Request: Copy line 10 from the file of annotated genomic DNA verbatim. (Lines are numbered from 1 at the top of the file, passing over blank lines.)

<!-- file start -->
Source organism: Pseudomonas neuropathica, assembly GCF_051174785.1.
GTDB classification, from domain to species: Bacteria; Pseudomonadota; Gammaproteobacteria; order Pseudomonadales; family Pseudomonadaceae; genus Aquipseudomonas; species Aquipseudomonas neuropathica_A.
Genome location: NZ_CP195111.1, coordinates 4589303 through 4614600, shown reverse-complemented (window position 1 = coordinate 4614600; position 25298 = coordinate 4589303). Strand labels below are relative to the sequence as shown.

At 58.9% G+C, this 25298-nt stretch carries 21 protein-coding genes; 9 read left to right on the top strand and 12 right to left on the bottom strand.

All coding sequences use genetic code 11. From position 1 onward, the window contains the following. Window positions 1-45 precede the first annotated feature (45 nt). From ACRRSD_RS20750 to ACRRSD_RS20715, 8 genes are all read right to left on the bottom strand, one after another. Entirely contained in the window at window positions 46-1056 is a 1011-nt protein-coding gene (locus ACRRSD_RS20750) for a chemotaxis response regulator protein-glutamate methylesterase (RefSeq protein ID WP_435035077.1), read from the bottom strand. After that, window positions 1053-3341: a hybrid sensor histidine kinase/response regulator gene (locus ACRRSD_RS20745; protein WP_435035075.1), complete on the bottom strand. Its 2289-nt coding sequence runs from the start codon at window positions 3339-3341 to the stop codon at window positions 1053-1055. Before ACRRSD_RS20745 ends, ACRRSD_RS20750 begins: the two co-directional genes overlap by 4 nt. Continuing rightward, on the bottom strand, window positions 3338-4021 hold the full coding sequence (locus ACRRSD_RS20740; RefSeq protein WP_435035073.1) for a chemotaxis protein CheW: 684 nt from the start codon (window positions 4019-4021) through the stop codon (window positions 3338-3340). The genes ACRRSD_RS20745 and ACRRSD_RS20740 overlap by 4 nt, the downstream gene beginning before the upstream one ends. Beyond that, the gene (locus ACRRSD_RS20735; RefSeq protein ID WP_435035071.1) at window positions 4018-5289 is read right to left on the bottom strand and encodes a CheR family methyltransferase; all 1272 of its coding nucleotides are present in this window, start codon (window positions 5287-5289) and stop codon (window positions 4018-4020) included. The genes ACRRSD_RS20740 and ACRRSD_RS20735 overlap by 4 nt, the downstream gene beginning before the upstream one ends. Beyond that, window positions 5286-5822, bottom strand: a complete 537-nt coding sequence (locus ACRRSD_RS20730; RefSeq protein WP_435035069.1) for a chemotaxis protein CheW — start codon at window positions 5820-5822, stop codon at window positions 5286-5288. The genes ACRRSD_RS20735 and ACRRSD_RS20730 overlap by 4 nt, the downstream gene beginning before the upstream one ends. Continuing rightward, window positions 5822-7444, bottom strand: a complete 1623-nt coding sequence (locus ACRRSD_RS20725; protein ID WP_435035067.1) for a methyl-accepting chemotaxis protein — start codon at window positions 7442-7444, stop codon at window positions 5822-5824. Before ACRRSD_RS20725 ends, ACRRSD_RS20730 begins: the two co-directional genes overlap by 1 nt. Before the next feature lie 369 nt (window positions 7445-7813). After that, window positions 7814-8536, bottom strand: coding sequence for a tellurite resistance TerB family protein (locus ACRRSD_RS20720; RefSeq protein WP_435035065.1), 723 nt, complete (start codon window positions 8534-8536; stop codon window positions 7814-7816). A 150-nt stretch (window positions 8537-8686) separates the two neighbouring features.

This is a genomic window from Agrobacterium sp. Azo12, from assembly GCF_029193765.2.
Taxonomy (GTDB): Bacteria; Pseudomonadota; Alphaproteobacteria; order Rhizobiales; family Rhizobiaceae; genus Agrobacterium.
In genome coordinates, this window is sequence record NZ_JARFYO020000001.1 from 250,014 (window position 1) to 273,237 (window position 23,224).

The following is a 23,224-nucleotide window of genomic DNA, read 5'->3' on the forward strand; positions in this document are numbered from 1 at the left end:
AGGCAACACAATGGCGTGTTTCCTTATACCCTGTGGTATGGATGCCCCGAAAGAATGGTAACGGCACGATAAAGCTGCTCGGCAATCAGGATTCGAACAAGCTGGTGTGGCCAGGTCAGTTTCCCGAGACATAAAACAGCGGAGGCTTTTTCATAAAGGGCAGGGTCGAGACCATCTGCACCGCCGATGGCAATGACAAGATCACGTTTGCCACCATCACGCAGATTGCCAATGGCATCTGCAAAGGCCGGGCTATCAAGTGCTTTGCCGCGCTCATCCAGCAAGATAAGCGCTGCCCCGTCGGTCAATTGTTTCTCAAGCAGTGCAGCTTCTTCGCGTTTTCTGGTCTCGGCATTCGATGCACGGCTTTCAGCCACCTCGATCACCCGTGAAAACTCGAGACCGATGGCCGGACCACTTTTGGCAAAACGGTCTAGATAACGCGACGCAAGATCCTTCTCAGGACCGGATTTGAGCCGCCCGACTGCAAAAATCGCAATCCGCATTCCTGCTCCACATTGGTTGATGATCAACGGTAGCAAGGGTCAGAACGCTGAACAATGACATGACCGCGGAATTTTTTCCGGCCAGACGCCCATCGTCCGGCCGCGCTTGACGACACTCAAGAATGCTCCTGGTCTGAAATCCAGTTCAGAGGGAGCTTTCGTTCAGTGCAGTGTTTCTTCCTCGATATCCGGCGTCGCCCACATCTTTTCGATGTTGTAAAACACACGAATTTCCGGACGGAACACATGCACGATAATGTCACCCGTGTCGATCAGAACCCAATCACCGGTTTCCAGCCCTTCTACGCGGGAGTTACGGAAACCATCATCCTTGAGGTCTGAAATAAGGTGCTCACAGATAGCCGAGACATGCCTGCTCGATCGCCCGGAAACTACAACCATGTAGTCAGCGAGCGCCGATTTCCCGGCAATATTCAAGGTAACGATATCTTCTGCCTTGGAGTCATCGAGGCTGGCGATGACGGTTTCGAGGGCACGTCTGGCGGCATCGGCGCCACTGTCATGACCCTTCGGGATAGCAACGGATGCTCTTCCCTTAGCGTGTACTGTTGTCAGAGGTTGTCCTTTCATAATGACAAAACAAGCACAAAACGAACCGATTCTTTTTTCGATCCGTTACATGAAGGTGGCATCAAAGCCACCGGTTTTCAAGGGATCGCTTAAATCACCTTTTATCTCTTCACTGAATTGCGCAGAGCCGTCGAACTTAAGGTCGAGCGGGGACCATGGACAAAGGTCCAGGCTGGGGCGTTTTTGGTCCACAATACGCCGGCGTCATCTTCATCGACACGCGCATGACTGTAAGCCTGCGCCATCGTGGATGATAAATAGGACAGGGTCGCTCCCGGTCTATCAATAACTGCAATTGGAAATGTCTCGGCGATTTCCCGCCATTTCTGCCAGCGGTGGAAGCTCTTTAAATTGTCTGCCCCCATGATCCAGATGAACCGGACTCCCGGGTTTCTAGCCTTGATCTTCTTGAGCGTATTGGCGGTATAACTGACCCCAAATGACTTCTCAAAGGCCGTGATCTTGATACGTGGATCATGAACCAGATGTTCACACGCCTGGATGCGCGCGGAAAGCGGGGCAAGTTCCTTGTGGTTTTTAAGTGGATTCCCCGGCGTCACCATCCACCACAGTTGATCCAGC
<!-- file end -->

AGGCAACACAATGGCGTGTTTCCTTATACCCTGTGGTATGGATGCCCCGAAAGAATGGTAACGGCACGATAAAGCTGCTCGGCAATCAGGATTCGAACAAGCTGGTGTGGCCAGGTCAGTTTCCCGAGACATAAAACAGCGGAGGCTTTTTCATAAAGGGCAGGGTCGAGACCATCTGCACCGCCGATGGCAATGACAAGATCACGTTTGCCACCATCACGCAGATTGCCAATGGCATCTGCAAAGGCCGGGCTATCAAGTGCTTTGCCGCGCTCATCCAGCAAGATAAGCGCTGCCCCGTCGGTCAATTGTTTCTCAAGCAGTGCAGCTTCTTCGCGTTTTCTGGTCTCGGCATTCGATGCACGGCTTTCAGCCACCTCGATCACCCGTGAAAACTCGAGACCGATGGCCGGACCACTTTTGGCAAAACGGTCTAGATAACGCGACGCAAGATCCTTCTCAGGACCGGATTTGAGCCGCCCGACTGCAAAAATCGCAATCCGCATTCCTGCTCCACATTGGTTGATGATCAACGGTAGCAAGGGTCAGAACGCTGAACAATGACATGACCGCGGAATTTTTTCCGGCCAGACGCCCATCGTCCGGCCGCGCTTGACGACACTCAAGAATGCTCCTGGTCTGAAATCCAGTTCAGAGGGAGCTTTCGTTCAGTGCAGTGTTTCTTCCTCGATATCCGGCGTCGCCCACATCTTTTCGATGTTGTAAAACACACGAATTTCCGGACGGAACACATGCACGATAATGTCACCCGTGTCGATCAGAACCCAATCACCGGTTTCCAGCCCTTCTACGCGGGAGTTACGGAAACCATCATCCTTGAGGTCTGAAATAAGGTGCTCACAGATAGCCGAGACATGCCTGCTCGATCGCCCGGAAACTACAACCATGTAGTCAGCGAGCGCCGATTTCCCGGCAATATTCAAGGTAACGATATCTTCTGCCTTGGAGTCATCGAGGCTGGCGATGACGGTTTCGAGGGCACGTCTGGCGGCATCGGCGCCACTGTCATGACCCTTCGGGATAGCAACGGATGCTCTTCCCTTAGCGTGTACTGTTGTCAGAGGTTGTCCTTTCATAATGACAAAACAAGCACAAAACGAACCGATTCTTTTTTCGATCCGTTACATGAAGGTGGCATCAAAGCCACCGGTTTTCAAGGGATCGCTTAAATCACCTTTTATCTCTTCACTGAATTGCGCAGAGCCGTCGAACTTAAGGTCGAGCGGGGACCATGGACAAAGGTCCAGGCTGGGGCGTTTTTGGTCCACAATACGCCGGCGTCATCTTCATCGACACGCGCATGACTGTAAGCCTGCGCCATCGTGGATGATAAATAGGACAGGGTCGCTCCCGGTCTATCAATAACTGCAATTGGAAATGTCTCGGCGATTTCCCGCCATTTCTGCCAGCGGTGGAAGCTCTTTAAATTGTCTGCCCCCATGATCCAGATGAACCGGACTCCCGGGTTTCTAGCCTTGATCTTCTTGAGCGTATTGGCGGTATAACTGACCCCAAATGACTTCTCAAAGGCCGTGATCTTGATACGTGGATCATGAACCAGATGTTCACACGCCTGGATGCGCGCGGAAAGCGGGGCAAGTTCCTTGTGGTTTTTAAGTGGATTCCCCGGCGTCACCATCCACCACAGTTGATCCAGC